A startup offered 8% equity and also said that after 10 months if I don't like to work with them then they will pay for the full project and maintenance charges.
Should I take the offer?
It could a great opportunity, but don't forget that a large majority of startups fail, so it could very well be that this 8% will never be worth more than $0 and you'll never get paid a dime. It's a risk, but if you believe in their product/idea and think there is a real opportunity in the market, then you should definitely take it!
Yes you should take the offer. Sometime its not about money, you need something to grow with, you need experiences.
I'm currently negotiating a deal for hourly pay (at a fair price) and 10% equity. It is possible to get both, but you need to prove yourself indispensable. Start with hourly pay first. If the owners don't have enough money to pay you for your work, they are not worth the effort, are bad at getting financial investments, or the product itself isn't worth the investment.
There just isn’t enough information to answer that question properly.
Are they giving you equity now because they have no other currency ?
What is the current valuation of the company ? What is 8% worth in real terms ? Will the value of the work you do be equal to or greater than that in 10 months time ?
If in 10 months time you want to leave, can you keep the 8% equity ?
If they are giving you 8% now, why don’t they buy that 8% back in 10 months, at an agreed value now ?
From a startups perspective the jobs you have listed are at the core of what needs doing, so what will the other founders be doing ? Why is 8% and not 10% ?
Are you passionate about the project? Do you think you can add real value ? If in 10 months you come away with nothing will you learnt a lot ?
Have you done your research, and is your "customer" solving a real problem or just have an idea ?
After all that, in my experience, these sorts of deals rarely work for either party and is probably a recipe for disaster. You’ll be pricing your work and include the value that you have created, which will be largely intangible in the beginning. They will be pricing your work on a hourly/weekly salary plus costs basis. Those two things are very difficult to reconcile, especially for a startup. You’ll just end up arguing… a lot !!! If anything you should price your work now. Say it will be 100. Your deal should be, you should get 100 in return for their 8% back. Regardless what happens, if even if the business shuts down, the other founders should be personally liable.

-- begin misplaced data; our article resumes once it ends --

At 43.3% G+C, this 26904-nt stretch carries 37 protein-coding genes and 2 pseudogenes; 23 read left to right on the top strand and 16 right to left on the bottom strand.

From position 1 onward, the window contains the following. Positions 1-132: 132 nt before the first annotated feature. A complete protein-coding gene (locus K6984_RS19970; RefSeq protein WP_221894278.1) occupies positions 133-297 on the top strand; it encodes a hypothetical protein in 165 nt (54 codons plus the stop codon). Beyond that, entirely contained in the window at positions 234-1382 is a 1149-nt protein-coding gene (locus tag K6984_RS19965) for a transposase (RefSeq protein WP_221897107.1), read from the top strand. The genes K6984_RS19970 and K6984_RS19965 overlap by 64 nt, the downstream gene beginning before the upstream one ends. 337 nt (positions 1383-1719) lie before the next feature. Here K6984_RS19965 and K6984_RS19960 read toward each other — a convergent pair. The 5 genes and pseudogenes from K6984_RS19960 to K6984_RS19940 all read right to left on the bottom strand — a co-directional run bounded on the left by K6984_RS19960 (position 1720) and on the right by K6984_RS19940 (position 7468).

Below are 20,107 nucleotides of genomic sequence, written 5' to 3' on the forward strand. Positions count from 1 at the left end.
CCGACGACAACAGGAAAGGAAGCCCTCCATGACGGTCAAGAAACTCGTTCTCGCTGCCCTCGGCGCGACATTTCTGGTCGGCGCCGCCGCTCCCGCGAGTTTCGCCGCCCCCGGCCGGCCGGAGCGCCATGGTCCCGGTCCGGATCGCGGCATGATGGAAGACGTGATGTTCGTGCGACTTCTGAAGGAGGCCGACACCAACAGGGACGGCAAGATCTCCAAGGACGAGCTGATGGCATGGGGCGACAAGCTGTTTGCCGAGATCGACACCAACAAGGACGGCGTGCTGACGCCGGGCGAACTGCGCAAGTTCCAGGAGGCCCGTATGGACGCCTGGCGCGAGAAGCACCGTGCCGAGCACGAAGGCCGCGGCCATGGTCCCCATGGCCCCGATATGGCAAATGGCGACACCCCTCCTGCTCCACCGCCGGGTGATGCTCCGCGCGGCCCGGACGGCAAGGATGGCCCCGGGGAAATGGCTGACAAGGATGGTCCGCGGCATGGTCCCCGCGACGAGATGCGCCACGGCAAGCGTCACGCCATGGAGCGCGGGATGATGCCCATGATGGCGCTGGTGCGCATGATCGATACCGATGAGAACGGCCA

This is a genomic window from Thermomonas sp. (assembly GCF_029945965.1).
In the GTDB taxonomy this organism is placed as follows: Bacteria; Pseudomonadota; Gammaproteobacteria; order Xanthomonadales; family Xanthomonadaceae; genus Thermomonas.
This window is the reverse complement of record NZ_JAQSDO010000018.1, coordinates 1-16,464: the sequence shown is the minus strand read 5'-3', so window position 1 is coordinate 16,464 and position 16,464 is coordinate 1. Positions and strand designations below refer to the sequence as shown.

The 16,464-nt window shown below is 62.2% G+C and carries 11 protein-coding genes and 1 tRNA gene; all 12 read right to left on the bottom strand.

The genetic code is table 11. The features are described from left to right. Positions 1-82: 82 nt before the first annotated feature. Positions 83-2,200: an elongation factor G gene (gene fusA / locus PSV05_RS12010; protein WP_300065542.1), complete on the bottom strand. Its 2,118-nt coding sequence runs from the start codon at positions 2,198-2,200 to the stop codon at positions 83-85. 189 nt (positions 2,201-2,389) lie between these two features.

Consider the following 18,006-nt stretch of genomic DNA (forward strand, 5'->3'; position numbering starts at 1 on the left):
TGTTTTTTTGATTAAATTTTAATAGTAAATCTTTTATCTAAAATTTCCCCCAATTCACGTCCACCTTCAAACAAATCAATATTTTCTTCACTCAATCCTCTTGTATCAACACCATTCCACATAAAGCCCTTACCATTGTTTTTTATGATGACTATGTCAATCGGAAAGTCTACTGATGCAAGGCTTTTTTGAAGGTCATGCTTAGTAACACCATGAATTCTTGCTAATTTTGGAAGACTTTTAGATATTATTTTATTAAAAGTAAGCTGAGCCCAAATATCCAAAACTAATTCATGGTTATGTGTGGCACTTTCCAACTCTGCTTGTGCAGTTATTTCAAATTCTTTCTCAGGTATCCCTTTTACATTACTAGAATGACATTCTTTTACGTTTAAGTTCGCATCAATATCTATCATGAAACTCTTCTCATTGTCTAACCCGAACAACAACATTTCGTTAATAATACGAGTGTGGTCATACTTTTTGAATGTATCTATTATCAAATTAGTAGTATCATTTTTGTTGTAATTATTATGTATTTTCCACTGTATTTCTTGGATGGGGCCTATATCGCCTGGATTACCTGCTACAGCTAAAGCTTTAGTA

Hope that helps…
it is a nice offer that you should consider taking but before you do think of the amount of experience you should have gotten after the 10 months either there or outside the money should not just be your taught but your popularity (connections) and personal growth
It sounds like a good idea, if you think that you might be doing this because you like or passionate about the things you do and that it brings value to the startup and yourself. I'd say you can take the leap of faith and learn something from the process. Equity percentage, i would suggest you go for based on what you think you are worth based on the values you can provide. If you see tremendous potential, you should request for more equity but if you can't. 8% is still pretty great if you can see the upside. Failing is part of start-ups and i believe that if everyone in the team works together co-operative efficiently and effectively. You may get it right for this one to take up the offer. Always take a chance for the opportunities given to you. But remember to cut loss when it becomes a falling knife.
It sounds like a good deal.....
Give it a try 8% of equity is better than paying 30% - 50% of royalties on a 5 yr contract, at least you'll be working on your own baby....
This about this. 8% of equity in what. The companies stock, correct. What is that 8% represent, and what are the warrants of the 8%. When will you be able to monetize that 8%? What is the valuation of the Company today when you are receiving the equity. Can that 8% be diluted?